Does this describe your son in High School?
- Has a hard time in unstructured social settings
- Had friends in elementary school but seemed to become more socially isolated when he got to middle school
- Spends most of his weekends home alone, in front of video games/computers
- Does not initiate plans with “school friends” and does not get invited places
- Says “friends” are kids he plays online video games with
- Seem to sometimes “lack a filter” or not pick up on social cues
- Relates better to younger children and adults than his similar-age peers
- Tries to fit in with a group of peers who are not accepting of him
- Says he has” friends” that he plays video games or sits at lunch with yet knows little about them
- Labels other kids who behave similar to him as “annoying” or “weird” because he doesn’t realize how he comes across to others
- Finds it easier to engage in screen-based activities to spending time with peers in real-life
Despite not expressing this, High School can be a very lonely time for boys who have difficulty understanding how to connect with similar-age boys in real life.
Our groups for boys in high school focus on teaching social and executive functioning skills. The boys who attend our groups enjoy spending time and learning together in an environment where they can be themselves. Our groups are designed for boys who present with ADHD or learning differences.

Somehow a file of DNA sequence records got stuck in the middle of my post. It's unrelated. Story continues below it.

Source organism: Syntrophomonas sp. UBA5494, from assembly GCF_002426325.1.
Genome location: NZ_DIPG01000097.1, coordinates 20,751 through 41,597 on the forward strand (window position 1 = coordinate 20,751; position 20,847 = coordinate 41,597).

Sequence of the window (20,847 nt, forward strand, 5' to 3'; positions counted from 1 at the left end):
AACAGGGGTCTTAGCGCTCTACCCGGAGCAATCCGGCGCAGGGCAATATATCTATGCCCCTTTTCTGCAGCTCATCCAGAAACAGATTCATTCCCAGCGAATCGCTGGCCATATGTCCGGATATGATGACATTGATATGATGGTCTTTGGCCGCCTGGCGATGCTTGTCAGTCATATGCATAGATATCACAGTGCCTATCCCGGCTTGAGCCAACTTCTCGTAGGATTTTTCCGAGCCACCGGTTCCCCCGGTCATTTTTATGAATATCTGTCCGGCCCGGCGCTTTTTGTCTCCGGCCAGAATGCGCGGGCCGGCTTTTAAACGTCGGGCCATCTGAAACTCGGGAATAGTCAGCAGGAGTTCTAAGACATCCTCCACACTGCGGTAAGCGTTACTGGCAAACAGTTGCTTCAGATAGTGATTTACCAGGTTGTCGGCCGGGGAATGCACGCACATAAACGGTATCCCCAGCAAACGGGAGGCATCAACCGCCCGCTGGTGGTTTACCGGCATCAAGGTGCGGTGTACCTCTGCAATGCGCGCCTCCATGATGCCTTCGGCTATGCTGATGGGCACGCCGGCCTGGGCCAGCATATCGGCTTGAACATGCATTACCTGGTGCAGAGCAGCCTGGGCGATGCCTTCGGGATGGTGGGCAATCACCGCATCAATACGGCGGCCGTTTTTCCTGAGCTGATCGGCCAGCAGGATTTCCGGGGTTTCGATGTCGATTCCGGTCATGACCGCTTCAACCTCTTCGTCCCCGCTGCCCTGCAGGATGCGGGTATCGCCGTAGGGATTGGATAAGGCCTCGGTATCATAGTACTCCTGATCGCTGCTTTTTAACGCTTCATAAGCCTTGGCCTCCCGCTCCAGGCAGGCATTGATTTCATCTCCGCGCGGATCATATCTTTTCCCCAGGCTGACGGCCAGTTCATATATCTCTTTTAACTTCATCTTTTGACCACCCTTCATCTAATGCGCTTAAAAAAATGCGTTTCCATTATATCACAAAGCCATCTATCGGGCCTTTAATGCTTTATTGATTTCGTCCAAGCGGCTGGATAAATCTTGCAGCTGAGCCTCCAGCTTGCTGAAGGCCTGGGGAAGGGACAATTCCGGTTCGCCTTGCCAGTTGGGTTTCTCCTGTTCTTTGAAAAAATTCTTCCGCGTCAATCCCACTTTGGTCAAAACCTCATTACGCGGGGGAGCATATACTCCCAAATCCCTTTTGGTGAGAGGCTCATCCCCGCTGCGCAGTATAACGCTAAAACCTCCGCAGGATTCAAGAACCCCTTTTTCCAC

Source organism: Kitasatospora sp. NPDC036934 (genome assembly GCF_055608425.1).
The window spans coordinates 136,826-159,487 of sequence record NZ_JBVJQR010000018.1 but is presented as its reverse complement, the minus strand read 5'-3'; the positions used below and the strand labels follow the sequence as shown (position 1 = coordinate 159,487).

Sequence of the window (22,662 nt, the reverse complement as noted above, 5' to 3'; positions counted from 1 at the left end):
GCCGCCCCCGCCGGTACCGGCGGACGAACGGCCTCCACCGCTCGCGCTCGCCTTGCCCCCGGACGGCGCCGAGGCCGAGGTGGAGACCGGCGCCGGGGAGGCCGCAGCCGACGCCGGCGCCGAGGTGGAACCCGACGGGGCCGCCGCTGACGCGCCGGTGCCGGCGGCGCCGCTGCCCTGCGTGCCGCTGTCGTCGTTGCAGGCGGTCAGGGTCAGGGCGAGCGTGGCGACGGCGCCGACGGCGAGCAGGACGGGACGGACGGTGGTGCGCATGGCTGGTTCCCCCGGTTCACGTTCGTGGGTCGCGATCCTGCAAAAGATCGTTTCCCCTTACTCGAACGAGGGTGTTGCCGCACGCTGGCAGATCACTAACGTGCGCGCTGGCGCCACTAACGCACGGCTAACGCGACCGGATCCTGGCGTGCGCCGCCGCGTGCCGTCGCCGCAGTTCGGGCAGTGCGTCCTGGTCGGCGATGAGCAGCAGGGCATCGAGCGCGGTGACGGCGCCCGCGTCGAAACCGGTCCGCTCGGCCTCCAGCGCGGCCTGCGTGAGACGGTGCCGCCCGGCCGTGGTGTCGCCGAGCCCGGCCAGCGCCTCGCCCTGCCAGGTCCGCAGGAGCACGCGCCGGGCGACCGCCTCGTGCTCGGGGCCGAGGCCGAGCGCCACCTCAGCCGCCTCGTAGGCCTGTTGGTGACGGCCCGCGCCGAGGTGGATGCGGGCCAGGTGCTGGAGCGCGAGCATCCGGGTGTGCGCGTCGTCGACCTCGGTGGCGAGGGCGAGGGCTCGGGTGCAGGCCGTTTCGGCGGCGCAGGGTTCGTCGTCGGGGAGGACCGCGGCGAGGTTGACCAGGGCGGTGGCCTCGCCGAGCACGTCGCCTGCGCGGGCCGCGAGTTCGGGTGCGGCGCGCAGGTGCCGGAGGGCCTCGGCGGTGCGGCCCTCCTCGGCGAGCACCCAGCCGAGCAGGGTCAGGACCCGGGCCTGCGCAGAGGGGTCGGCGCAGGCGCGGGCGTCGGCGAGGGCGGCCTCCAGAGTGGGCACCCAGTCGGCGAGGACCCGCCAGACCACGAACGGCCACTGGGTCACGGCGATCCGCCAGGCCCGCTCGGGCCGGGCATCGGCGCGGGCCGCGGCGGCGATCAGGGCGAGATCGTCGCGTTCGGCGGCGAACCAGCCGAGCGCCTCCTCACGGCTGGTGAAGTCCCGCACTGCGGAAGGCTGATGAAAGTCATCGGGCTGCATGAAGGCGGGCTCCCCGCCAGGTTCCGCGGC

Topics covered in our high school groups include:
- Understanding other’s thoughts and feelings and how you come across to others
- Developing situational awareness (reading a room)
- Learning to be more flexible for the sake of being part of a group
- Being able to take directions from peers and give directions without being bossy
- Learning how to make plans and scaffold “hanging out” time
- Showing an interest in other boys to show them you want to be friends in ways that sound natural (aka not sounding like you walked out of a social skills group)
- Putting problems in a relevant context and engaging in independent problem solving skills
- Learning how to spend time with other boys, without the use of electronics
- Sharing the right amount of information in conversations ( having reciprocal conversations instead of talking at other kids about your interests)
- Understanding the increased social expectations around hygiene/puberty
- Learning the “hidden rules” of male-male social communication
Our groups are based on the Social Thinking methodology and incorporate executive functioning strategies from Cognitive Connections, LLC as well as cognitive behavior strategies. Ryan Wexelblatt, Ride the Wave Director has completed more training in these methodologies than any provider of social learning programs in the area.
Please contact us to discuss how we can help your son connect with other boys, improve his executive functioning and social competency.